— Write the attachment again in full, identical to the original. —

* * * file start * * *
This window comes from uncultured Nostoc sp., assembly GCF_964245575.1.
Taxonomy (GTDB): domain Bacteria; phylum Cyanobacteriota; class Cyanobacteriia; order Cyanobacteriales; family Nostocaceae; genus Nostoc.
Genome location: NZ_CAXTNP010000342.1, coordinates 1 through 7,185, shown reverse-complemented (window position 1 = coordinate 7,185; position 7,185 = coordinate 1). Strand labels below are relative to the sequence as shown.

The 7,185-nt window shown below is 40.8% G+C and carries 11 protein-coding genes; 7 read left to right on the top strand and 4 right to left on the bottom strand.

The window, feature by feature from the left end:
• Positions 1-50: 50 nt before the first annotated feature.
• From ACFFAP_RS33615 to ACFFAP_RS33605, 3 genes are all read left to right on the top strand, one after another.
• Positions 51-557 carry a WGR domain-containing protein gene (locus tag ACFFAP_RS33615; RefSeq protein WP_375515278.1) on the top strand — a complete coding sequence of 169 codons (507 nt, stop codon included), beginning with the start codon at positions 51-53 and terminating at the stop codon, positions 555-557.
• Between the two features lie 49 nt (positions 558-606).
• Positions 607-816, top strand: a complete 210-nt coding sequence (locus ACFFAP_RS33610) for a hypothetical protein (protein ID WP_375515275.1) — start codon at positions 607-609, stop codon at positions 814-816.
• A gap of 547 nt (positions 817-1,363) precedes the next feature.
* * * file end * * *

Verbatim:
This window comes from uncultured Nostoc sp., assembly GCF_964245575.1.
Taxonomy (GTDB): domain Bacteria; phylum Cyanobacteriota; class Cyanobacteriia; order Cyanobacteriales; family Nostocaceae; genus Nostoc.
Genome location: NZ_CAXTNP010000342.1, coordinates 1 through 7,185, shown reverse-complemented (window position 1 = coordinate 7,185; position 7,185 = coordinate 1). Strand labels below are relative to the sequence as shown.

The 7,185-nt window shown below is 40.8% G+C and carries 11 protein-coding genes; 7 read left to right on the top strand and 4 right to left on the bottom strand.

The window, feature by feature from the left end:
• Positions 1-50: 50 nt before the first annotated feature.
• From ACFFAP_RS33615 to ACFFAP_RS33605, 3 genes are all read left to right on the top strand, one after another.
• Positions 51-557 carry a WGR domain-containing protein gene (locus tag ACFFAP_RS33615; RefSeq protein WP_375515278.1) on the top strand — a complete coding sequence of 169 codons (507 nt, stop codon included), beginning with the start codon at positions 51-53 and terminating at the stop codon, positions 555-557.
• Between the two features lie 49 nt (positions 558-606).
• Positions 607-816, top strand: a complete 210-nt coding sequence (locus ACFFAP_RS33610) for a hypothetical protein (protein ID WP_375515275.1) — start codon at positions 607-609, stop codon at positions 814-816.
• A gap of 547 nt (positions 817-1,363) precedes the next feature.